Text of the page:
Adrenal Crisis

Adrenal crisis is an acute, life-threatening emergency that must be suspected and treated based upon clinical impression. It is due primarily to cortisol insufficiency and to a lesser extent, aldosterone insufficiency, and occurs when the physiologic demand for these hormones exceeds the capacity of the adrenal glands to produce them.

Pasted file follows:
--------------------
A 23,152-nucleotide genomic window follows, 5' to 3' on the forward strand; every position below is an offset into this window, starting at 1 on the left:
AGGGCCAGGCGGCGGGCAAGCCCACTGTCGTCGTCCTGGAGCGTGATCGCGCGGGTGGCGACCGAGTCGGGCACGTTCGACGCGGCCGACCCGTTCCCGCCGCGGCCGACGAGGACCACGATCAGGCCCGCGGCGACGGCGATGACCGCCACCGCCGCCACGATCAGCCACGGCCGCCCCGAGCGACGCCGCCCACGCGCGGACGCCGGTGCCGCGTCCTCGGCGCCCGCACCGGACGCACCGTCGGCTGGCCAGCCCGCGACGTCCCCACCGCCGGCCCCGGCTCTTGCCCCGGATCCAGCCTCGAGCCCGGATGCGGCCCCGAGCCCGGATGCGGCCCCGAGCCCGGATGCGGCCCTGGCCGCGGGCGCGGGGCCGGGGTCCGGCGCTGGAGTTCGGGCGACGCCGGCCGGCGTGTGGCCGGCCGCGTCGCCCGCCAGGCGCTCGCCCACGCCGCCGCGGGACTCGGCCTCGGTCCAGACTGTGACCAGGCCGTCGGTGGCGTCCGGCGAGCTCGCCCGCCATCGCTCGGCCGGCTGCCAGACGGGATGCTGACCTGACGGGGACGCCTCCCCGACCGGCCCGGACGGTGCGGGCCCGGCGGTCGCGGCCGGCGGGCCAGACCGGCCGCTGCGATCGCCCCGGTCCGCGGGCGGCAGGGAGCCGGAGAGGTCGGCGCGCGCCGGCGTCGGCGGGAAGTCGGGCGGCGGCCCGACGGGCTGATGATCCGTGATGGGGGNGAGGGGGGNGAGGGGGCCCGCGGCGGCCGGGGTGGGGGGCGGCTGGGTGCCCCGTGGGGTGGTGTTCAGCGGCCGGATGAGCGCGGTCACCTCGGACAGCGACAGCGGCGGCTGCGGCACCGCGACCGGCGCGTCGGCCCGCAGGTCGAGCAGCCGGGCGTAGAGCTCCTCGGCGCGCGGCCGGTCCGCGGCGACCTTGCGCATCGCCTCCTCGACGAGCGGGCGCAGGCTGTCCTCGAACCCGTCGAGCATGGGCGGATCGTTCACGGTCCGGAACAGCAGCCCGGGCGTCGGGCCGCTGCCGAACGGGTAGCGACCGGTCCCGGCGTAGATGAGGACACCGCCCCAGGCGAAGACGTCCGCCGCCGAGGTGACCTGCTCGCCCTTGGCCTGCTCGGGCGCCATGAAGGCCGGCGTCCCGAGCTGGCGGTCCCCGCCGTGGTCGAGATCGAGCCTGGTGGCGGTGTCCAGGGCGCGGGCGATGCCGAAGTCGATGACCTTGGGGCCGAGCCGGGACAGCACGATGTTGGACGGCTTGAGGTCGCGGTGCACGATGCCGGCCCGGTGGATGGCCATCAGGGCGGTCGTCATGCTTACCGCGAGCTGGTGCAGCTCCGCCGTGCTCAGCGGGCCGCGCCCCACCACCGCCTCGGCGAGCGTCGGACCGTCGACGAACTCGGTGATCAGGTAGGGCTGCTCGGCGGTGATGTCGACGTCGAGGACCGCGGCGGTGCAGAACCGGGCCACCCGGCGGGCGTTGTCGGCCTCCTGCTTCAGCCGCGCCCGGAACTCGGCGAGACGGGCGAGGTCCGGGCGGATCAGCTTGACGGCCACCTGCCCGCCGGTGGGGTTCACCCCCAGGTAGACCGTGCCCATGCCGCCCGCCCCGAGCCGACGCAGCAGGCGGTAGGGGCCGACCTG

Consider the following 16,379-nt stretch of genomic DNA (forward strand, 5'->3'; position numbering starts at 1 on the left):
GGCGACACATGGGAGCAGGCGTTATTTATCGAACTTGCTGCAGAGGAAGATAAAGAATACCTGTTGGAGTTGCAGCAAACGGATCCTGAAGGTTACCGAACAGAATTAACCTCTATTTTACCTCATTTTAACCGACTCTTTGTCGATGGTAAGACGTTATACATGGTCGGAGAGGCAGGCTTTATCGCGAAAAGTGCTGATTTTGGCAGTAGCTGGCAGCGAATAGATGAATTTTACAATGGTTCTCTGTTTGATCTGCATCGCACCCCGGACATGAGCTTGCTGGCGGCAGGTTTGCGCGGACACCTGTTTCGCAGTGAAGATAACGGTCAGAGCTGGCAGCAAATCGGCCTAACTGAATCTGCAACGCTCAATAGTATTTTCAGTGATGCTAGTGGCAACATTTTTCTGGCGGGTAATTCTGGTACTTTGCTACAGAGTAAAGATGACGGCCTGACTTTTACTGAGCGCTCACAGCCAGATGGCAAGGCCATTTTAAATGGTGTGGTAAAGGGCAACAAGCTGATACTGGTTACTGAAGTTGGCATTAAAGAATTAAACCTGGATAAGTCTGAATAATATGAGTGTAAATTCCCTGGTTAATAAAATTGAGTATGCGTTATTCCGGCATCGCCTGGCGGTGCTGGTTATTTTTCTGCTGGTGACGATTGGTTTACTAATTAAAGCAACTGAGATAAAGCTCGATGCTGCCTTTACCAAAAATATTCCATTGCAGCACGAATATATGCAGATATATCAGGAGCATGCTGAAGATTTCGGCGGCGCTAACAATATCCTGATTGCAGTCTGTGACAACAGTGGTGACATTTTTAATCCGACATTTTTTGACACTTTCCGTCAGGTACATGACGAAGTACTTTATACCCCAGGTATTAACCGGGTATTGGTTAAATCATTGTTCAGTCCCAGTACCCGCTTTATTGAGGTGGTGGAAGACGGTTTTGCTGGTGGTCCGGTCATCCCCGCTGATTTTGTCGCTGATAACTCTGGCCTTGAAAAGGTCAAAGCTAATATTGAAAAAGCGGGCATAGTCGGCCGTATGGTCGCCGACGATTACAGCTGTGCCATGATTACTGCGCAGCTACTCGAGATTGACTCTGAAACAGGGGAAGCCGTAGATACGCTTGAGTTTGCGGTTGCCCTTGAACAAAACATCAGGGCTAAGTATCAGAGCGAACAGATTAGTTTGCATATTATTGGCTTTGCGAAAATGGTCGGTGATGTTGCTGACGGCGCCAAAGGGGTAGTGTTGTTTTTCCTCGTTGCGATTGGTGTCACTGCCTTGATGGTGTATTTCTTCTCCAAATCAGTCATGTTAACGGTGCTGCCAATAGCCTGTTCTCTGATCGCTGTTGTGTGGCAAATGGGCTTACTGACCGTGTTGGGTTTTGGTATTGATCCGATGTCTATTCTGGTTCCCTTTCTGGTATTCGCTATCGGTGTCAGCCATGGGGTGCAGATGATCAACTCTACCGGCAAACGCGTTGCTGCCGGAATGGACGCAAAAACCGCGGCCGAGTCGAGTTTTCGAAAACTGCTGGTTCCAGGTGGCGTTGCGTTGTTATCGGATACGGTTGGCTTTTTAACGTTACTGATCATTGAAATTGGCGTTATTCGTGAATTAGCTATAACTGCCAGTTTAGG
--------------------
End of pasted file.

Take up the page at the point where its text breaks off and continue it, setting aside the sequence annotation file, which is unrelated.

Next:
Adrenal reserve may be exhausted in patients with chronic adrenal insufficiency when they are subjected to intercurrent illness or stress. These patients should be taught to respond to minor febrile illness or stress by increasing their glucocorticoid dose by 2 to 3 times the usual dose for a few days during the illness. Mineralocorticoid dose does not need to be changed. During an emergency from severe trauma or stress, dexamethasone 4 mg IM can be self-administered. A variety of conditions may precipitate crisis; these include major or minor infections, trauma, surgery, burns, pregnancy, hypermetabolic states such as hyperthyroidism, and drugs, especially hypnotics or general anesthetics. Adrenal crisis may also occur in patients with chronic adrenal failure if the patient fails to or is unable to take replacement steroid medication. The most common cause of adrenal crisis is abrupt withdrawal of steroids from a patient with iatrogenic adrenal suppression due to prolonged steroid use. Finally, bilateral adrenal gland hemorrhage from fulminant septicemia or other causes can produce adrenal crisis.

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